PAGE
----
Forest Research looks for ash dieback resistant trees
Several strains of Ash tree are being planted at 20 different sites across East Anglia in a bid to find varieties resistant to the Ash Dieback fungus.
Forest Research, part of the Forestry Commission, is leading the project to plant 250,000 trees on land donated by farmers, charities or councils.
Most of the trees are in areas of known infection by the fungus Chalara fraxinea that causes ash dieback.
Britain's 80 million ash trees are under threat from the fungus.
In Denmark, a variety known as Tree 35, which makes up 2% of the species' population, has managed to survive the epidemic.
Forest Research now wants to see if there are other trees with natural resistance.
Ash dieback facts
- Chalara does not pose a risk to human or animal health
- Government guidelines state there is no need to restrict public access to woodlands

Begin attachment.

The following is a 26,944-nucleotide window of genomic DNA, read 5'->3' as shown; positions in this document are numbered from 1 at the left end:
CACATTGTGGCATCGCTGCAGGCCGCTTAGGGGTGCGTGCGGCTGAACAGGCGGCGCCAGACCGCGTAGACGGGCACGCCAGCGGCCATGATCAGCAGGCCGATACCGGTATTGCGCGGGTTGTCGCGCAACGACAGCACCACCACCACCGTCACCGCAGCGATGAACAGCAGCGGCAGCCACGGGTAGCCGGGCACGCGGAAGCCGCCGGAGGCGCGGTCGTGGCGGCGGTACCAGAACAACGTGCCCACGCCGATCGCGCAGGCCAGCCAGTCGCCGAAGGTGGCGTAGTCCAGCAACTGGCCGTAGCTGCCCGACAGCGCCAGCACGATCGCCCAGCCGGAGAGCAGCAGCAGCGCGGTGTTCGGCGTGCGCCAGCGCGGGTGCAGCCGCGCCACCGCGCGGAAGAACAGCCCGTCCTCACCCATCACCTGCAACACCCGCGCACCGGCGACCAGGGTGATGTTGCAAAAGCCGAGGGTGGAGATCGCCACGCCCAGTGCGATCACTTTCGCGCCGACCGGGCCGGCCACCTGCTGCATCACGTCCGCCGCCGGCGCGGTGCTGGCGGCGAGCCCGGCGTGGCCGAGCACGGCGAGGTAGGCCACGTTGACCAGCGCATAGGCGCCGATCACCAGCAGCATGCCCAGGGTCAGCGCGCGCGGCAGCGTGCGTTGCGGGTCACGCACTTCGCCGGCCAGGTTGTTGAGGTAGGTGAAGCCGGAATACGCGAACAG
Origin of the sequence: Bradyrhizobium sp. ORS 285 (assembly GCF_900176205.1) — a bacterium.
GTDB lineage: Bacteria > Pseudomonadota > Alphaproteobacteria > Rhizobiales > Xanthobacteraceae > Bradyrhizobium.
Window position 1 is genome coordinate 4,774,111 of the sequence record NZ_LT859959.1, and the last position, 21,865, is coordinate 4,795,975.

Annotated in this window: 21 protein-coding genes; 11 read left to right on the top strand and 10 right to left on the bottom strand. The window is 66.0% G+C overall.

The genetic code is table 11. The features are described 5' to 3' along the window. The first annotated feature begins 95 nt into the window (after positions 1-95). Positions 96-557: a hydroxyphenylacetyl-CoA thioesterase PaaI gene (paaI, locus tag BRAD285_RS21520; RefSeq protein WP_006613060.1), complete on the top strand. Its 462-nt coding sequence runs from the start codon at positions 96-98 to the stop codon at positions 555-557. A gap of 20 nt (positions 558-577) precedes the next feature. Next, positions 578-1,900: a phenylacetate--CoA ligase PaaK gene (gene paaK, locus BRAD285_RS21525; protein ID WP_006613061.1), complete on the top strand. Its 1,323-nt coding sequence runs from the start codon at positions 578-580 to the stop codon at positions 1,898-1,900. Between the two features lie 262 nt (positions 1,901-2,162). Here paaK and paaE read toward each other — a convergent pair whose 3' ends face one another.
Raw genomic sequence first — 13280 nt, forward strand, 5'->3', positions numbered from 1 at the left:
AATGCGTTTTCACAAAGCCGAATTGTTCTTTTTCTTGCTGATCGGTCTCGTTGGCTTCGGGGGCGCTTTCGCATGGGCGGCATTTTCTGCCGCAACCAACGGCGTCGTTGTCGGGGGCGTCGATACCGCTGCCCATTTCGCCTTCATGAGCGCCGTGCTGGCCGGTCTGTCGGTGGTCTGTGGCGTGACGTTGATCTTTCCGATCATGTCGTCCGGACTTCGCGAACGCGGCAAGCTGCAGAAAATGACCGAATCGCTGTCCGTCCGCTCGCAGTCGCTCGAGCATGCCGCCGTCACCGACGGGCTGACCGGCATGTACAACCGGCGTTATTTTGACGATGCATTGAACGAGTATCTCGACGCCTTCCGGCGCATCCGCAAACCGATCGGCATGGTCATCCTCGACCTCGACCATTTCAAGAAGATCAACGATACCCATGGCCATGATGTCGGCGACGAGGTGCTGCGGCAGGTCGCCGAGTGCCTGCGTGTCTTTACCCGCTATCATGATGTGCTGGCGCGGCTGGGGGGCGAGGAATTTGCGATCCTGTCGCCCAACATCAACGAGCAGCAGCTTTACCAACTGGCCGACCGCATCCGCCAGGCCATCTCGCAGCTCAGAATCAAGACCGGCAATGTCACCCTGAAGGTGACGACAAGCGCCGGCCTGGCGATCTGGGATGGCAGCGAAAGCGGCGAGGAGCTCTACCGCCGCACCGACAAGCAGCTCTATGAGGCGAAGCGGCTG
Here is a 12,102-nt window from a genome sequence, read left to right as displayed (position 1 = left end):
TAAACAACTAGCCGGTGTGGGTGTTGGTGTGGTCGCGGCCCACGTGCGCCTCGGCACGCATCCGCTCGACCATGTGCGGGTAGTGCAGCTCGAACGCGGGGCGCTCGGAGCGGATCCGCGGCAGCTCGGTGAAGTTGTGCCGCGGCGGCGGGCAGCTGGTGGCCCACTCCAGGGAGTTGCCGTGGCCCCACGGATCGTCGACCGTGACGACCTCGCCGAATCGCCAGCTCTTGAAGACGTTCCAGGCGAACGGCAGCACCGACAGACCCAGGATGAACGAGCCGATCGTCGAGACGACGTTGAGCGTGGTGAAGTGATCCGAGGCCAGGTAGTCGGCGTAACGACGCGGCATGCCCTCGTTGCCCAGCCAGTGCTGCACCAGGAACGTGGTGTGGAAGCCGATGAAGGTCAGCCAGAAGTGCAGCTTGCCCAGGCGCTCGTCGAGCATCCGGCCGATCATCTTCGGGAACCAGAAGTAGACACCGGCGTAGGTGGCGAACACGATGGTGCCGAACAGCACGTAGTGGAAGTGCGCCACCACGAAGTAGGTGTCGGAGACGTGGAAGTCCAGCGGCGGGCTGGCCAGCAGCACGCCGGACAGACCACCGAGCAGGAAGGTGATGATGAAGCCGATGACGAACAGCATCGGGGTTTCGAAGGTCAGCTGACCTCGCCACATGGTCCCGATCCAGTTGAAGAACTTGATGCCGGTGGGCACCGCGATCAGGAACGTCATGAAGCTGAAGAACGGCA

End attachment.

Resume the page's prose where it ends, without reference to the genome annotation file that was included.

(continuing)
- The main source of spread is from the transport of infected ash plant parts
- When visiting the countryside people are asked not to move ash trees and leaves
- Steps should also be taken to try to remove mud from boots, clothes, bicycles, baby buggies, dogs, vehicles
- Source: Forestry Commission Wales
If resistant strains are found then they will be propagated to produce ash trees for the future, Forest Research said.
Grants have been made available from the Forestry Commission to help fund and support the removal and disposal of infected ash trees and replacement with alternative species.
The organisation also wants to make woodlands more resilient for the future by increasing the number of species.
Forests in Norfolk, Suffolk, Kent and Essex are among the worst affected, and the disease has now spread to woodland and nurseries across the UK, according to the Forestry Commission.
The first three cases of ash dieback in 2013 were found in Wales, the Forestry Commission confirmed.